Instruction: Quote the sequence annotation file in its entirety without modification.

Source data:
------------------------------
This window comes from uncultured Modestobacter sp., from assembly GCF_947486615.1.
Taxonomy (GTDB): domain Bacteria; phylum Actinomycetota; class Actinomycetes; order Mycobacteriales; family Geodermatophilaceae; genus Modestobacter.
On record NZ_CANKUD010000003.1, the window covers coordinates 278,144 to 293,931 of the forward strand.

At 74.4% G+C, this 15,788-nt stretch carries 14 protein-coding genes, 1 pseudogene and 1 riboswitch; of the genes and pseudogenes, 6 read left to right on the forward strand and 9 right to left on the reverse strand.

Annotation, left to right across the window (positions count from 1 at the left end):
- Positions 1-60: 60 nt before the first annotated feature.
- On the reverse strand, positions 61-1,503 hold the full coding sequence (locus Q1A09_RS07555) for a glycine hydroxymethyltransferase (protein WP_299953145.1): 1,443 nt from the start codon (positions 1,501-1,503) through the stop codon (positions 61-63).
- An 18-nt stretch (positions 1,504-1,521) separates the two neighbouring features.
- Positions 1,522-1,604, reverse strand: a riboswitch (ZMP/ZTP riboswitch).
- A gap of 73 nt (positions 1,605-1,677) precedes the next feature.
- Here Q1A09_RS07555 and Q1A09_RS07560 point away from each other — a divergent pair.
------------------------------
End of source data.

This window comes from uncultured Modestobacter sp., from assembly GCF_947486615.1.
Taxonomy (GTDB): domain Bacteria; phylum Actinomycetota; class Actinomycetes; order Mycobacteriales; family Geodermatophilaceae; genus Modestobacter.
On record NZ_CANKUD010000003.1, the window covers coordinates 278,144 to 293,931 of the forward strand.

At 74.4% G+C, this 15,788-nt stretch carries 14 protein-coding genes, 1 pseudogene and 1 riboswitch; of the genes and pseudogenes, 6 read left to right on the forward strand and 9 right to left on the reverse strand.

Annotation, left to right across the window (positions count from 1 at the left end):
- Positions 1-60: 60 nt before the first annotated feature.
- On the reverse strand, positions 61-1,503 hold the full coding sequence (locus Q1A09_RS07555) for a glycine hydroxymethyltransferase (protein WP_299953145.1): 1,443 nt from the start codon (positions 1,501-1,503) through the stop codon (positions 61-63).
- An 18-nt stretch (positions 1,504-1,521) separates the two neighbouring features.
- Positions 1,522-1,604, reverse strand: a riboswitch (ZMP/ZTP riboswitch).
- A gap of 73 nt (positions 1,605-1,677) precedes the next feature.
- Here Q1A09_RS07555 and Q1A09_RS07560 point away from each other — a divergent pair.